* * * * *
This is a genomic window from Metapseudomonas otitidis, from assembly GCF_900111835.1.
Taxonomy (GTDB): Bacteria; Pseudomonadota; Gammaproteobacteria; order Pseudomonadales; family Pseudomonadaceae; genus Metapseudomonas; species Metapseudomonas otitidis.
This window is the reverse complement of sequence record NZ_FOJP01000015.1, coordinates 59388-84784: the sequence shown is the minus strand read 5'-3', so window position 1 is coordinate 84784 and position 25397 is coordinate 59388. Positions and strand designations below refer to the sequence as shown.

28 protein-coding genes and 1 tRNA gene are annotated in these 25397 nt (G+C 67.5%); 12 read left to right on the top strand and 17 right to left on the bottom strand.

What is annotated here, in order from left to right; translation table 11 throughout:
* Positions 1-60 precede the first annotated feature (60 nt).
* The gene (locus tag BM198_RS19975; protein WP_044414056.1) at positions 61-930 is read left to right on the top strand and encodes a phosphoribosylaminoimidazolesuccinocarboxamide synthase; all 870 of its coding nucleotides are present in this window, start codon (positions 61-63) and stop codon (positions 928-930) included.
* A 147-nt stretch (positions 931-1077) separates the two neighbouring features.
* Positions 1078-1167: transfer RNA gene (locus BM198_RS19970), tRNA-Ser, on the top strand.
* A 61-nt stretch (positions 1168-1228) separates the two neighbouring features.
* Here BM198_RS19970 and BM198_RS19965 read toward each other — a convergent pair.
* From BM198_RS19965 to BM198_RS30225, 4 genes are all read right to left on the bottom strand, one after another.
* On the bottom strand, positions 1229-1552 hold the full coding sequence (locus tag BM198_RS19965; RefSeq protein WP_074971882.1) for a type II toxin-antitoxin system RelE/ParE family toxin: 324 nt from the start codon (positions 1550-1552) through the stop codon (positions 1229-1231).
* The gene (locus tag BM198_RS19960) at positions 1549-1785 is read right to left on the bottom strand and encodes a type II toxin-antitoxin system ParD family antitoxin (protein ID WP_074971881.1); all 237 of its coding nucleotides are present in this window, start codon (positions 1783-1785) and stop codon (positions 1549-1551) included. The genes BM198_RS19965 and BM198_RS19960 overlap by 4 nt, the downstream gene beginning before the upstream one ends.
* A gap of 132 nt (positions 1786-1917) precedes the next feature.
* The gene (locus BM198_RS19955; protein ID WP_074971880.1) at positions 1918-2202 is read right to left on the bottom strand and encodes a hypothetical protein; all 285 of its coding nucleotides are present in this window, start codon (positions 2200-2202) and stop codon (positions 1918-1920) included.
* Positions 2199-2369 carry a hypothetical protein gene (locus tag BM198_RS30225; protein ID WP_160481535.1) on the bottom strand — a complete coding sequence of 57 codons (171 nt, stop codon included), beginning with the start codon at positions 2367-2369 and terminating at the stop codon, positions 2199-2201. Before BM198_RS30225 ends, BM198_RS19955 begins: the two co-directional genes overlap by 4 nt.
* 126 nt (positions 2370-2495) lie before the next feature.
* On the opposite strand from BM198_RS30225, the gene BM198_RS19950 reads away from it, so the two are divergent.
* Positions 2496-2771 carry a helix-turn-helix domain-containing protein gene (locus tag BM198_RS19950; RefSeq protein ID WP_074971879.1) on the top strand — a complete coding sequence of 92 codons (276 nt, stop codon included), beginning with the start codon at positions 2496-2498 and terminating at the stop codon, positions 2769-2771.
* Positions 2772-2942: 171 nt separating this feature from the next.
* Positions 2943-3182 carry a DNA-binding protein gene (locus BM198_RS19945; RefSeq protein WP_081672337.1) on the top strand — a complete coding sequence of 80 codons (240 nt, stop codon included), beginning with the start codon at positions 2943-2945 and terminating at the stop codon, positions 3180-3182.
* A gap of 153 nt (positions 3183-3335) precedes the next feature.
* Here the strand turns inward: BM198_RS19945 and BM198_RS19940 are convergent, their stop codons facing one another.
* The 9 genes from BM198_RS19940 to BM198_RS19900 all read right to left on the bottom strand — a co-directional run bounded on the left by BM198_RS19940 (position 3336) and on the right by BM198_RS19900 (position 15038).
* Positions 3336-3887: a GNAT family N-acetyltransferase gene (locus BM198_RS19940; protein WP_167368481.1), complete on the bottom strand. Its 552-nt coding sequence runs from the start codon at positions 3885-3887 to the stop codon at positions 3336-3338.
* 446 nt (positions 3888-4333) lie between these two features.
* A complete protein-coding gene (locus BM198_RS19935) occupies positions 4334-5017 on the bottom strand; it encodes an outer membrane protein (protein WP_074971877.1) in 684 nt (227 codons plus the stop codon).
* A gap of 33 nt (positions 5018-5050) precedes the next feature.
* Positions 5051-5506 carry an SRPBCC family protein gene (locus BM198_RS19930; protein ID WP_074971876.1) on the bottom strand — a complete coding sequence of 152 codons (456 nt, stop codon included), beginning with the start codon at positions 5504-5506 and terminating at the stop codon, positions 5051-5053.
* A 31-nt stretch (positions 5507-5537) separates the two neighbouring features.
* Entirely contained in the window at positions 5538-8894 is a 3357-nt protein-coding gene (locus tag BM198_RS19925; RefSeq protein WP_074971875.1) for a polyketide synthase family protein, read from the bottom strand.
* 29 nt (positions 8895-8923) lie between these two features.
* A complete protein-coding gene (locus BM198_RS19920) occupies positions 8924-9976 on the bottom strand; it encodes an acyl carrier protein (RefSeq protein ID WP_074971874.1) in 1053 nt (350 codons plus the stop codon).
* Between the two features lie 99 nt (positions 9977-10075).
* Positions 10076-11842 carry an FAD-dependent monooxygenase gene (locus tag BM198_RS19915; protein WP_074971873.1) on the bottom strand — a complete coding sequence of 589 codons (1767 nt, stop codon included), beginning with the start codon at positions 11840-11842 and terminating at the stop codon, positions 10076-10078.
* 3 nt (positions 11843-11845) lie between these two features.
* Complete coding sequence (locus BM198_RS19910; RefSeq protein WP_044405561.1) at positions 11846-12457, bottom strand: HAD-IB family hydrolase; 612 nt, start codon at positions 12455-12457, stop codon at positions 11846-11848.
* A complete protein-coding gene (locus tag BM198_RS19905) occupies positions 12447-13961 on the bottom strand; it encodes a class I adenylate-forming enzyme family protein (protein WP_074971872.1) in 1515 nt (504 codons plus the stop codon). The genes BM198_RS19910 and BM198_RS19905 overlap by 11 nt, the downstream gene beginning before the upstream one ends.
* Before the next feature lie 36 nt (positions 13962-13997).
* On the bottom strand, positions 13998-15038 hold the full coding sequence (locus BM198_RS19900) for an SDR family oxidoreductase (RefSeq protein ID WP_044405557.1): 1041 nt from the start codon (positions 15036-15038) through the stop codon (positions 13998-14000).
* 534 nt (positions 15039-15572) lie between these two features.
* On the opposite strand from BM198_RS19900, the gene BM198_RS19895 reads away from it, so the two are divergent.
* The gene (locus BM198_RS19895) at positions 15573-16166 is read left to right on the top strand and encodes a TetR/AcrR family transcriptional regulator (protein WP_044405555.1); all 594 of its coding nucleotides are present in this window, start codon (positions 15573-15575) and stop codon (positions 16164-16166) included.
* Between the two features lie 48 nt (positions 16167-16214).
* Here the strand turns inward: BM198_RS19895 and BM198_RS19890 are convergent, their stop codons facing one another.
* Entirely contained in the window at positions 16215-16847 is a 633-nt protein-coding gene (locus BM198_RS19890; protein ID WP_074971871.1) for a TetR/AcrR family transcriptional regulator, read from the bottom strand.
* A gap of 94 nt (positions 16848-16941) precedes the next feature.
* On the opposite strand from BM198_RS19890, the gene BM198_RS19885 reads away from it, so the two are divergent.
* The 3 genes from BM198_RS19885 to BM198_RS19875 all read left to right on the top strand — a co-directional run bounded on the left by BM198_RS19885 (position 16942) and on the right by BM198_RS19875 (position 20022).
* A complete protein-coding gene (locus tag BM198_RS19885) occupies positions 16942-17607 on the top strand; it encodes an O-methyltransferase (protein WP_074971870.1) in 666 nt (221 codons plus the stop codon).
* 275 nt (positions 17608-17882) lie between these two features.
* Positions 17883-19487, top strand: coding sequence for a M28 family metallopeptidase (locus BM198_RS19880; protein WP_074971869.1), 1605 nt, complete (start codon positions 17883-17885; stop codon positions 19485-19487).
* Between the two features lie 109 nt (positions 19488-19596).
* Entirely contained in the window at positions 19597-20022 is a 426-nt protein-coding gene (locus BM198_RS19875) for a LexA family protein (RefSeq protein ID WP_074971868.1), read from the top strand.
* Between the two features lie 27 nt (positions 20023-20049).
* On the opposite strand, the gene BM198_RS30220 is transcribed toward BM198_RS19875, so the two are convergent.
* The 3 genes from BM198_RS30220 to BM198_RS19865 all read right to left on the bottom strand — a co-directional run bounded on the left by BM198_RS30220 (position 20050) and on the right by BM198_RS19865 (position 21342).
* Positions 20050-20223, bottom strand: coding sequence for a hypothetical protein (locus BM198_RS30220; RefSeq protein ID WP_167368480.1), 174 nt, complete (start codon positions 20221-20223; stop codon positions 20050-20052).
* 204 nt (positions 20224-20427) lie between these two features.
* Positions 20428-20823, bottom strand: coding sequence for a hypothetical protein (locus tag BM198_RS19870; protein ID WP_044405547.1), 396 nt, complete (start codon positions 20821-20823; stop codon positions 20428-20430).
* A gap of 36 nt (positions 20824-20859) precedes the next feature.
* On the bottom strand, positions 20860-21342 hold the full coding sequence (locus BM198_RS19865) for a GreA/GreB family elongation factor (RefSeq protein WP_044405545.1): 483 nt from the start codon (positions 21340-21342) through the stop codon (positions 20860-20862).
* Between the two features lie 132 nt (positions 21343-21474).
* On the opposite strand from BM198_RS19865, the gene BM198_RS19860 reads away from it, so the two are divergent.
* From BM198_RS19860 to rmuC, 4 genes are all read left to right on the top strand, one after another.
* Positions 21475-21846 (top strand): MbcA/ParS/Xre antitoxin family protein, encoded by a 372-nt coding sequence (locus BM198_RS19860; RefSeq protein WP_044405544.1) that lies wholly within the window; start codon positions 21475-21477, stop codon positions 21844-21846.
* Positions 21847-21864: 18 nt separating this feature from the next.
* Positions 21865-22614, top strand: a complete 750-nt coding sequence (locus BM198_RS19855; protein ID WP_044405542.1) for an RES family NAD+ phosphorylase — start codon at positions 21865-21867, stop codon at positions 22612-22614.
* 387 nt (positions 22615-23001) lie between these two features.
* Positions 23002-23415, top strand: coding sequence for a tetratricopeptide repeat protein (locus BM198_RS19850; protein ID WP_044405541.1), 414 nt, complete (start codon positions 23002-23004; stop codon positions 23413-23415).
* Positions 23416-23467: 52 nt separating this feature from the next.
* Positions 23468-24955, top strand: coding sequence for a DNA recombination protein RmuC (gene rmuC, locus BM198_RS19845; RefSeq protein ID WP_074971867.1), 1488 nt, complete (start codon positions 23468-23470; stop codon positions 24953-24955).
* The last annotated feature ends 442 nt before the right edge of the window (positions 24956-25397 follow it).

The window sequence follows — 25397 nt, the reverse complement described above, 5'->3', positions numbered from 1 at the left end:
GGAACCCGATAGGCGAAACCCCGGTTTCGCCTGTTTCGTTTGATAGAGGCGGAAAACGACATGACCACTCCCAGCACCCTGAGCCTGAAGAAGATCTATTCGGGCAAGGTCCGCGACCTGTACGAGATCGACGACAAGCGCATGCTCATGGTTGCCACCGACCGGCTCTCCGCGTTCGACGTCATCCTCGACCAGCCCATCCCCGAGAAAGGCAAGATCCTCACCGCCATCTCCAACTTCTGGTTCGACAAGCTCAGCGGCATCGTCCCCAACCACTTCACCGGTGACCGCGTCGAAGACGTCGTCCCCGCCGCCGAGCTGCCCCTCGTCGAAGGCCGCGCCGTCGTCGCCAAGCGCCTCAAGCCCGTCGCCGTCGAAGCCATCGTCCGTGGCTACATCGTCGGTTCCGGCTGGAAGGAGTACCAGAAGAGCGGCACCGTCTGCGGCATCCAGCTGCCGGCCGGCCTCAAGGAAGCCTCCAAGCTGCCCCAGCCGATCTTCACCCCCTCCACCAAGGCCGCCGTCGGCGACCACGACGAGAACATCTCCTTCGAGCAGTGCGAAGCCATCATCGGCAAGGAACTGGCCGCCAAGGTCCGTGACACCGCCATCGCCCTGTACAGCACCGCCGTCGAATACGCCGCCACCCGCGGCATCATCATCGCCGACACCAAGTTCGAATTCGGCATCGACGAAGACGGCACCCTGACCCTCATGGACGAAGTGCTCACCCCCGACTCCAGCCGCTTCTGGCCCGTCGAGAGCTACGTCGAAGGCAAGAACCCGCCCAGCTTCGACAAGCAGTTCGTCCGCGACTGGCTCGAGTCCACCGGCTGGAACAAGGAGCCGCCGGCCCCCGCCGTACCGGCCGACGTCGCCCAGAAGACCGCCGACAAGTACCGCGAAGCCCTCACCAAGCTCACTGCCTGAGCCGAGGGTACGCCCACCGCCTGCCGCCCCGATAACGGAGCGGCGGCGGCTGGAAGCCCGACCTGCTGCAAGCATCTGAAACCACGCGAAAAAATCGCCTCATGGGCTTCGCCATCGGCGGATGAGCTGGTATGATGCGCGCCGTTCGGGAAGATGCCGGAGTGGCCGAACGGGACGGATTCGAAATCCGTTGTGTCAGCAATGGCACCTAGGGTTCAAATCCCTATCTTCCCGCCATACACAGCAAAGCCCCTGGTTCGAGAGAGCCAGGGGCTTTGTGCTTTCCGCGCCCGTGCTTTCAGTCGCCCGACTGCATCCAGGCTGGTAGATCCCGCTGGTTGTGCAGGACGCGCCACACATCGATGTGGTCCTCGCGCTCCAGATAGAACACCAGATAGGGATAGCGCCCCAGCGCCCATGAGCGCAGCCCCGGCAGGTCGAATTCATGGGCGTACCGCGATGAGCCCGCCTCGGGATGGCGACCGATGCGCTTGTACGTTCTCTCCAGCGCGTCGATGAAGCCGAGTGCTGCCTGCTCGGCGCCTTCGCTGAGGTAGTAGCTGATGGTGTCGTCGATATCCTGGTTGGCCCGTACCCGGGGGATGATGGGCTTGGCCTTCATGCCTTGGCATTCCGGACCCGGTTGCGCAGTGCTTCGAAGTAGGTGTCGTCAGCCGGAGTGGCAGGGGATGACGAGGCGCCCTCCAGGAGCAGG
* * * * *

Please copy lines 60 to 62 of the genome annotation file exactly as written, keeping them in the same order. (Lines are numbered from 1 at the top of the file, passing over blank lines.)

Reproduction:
* 204 nt (positions 20224-20427) lie between these two features.
* Positions 20428-20823, bottom strand: coding sequence for a hypothetical protein (locus tag BM198_RS19870; protein ID WP_044405547.1), 396 nt, complete (start codon positions 20821-20823; stop codon positions 20428-20430).
* A gap of 36 nt (positions 20824-20859) precedes the next feature.